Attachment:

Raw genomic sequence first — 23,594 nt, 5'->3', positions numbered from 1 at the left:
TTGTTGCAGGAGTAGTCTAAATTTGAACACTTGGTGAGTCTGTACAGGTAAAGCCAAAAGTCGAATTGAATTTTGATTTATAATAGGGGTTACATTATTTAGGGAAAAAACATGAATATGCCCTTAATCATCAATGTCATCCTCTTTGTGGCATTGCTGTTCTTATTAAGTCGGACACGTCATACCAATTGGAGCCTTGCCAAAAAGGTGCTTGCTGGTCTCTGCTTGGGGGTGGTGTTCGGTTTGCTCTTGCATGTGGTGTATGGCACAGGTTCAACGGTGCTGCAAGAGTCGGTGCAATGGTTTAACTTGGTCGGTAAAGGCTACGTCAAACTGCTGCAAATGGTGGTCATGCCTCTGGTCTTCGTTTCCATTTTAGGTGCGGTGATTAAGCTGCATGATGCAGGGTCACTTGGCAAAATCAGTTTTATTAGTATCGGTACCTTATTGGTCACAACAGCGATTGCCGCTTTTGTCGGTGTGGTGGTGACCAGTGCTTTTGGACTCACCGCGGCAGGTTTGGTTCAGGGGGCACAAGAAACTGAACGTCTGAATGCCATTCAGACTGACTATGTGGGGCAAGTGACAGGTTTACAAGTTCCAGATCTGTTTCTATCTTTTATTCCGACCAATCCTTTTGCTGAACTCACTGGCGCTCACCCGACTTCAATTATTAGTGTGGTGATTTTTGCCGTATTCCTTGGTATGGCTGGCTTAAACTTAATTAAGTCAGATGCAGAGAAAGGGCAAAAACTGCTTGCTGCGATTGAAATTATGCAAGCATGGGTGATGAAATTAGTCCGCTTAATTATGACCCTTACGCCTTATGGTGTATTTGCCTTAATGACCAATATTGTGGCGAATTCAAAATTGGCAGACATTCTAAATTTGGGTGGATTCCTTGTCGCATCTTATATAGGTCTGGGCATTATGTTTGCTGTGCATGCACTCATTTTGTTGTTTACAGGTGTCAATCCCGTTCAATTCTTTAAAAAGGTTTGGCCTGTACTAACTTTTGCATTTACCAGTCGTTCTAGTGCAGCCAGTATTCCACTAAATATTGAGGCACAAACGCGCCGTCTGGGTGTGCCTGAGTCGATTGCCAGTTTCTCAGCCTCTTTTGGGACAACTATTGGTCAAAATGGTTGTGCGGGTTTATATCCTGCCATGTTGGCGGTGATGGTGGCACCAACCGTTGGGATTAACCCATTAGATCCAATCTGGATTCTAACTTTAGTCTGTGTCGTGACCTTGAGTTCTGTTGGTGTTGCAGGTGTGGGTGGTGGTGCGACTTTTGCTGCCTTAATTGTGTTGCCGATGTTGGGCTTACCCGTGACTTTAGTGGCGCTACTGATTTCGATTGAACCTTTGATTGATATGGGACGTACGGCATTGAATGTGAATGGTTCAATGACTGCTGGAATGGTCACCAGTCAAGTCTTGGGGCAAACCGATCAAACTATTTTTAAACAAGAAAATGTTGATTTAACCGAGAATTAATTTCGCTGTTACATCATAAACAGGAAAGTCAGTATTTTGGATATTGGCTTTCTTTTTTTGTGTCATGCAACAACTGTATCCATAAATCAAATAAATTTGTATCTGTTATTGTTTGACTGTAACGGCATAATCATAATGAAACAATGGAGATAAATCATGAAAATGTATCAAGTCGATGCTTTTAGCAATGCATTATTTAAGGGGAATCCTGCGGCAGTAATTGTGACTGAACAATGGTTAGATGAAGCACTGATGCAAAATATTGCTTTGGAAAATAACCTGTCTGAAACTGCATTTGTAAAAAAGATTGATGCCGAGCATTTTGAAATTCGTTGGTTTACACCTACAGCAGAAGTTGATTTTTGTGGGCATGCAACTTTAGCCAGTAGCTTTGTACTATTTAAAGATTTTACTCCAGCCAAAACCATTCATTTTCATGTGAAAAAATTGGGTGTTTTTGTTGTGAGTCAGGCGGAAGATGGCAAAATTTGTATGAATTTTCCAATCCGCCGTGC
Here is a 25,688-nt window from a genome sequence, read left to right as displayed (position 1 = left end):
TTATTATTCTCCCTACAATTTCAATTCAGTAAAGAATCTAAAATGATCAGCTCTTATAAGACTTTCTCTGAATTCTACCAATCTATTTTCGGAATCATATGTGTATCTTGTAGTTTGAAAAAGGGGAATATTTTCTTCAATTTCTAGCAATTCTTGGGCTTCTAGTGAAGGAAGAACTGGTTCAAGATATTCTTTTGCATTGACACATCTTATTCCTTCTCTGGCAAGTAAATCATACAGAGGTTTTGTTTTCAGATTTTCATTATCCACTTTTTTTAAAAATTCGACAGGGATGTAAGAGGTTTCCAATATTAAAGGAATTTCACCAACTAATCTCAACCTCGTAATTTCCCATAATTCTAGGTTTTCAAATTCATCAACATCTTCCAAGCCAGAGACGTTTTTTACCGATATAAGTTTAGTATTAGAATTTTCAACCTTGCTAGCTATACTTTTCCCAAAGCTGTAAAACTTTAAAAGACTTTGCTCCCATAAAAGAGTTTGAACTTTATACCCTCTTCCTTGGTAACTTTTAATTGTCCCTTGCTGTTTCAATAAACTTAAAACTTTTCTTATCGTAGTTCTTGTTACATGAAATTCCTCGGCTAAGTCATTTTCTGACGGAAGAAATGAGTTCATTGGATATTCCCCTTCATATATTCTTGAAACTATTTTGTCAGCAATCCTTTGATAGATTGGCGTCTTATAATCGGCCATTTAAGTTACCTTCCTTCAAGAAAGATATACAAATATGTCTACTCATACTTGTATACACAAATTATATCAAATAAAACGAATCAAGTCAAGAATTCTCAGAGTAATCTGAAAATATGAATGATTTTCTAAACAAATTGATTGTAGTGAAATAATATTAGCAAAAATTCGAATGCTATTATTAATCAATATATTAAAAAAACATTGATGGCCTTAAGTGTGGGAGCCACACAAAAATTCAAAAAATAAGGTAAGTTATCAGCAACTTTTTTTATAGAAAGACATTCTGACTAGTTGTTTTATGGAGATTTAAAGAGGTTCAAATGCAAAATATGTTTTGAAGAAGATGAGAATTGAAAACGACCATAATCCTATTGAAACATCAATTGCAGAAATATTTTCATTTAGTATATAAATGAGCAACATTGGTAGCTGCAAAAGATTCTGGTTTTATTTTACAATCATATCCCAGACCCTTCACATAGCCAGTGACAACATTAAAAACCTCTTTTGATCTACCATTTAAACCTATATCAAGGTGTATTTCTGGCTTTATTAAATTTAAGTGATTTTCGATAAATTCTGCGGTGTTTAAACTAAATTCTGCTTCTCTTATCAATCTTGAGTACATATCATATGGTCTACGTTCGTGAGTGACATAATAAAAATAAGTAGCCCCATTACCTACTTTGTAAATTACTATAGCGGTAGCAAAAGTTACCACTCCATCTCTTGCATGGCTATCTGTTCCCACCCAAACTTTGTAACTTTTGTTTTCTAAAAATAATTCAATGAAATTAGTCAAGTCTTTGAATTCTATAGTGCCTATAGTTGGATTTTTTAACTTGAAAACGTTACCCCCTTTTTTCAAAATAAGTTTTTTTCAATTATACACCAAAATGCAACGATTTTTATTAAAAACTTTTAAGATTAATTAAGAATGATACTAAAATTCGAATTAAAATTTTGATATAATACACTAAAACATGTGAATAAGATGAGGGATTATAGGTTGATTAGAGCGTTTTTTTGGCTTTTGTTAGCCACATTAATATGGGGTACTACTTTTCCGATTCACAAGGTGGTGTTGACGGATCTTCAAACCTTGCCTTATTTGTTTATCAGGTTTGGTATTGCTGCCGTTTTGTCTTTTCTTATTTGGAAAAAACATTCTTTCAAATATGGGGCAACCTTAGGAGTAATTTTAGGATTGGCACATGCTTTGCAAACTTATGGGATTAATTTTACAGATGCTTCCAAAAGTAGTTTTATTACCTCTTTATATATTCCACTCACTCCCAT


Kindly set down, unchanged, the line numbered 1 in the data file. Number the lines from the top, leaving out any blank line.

Raw genomic sequence first — 23,594 nt, 5'->3', positions numbered from 1 at the left: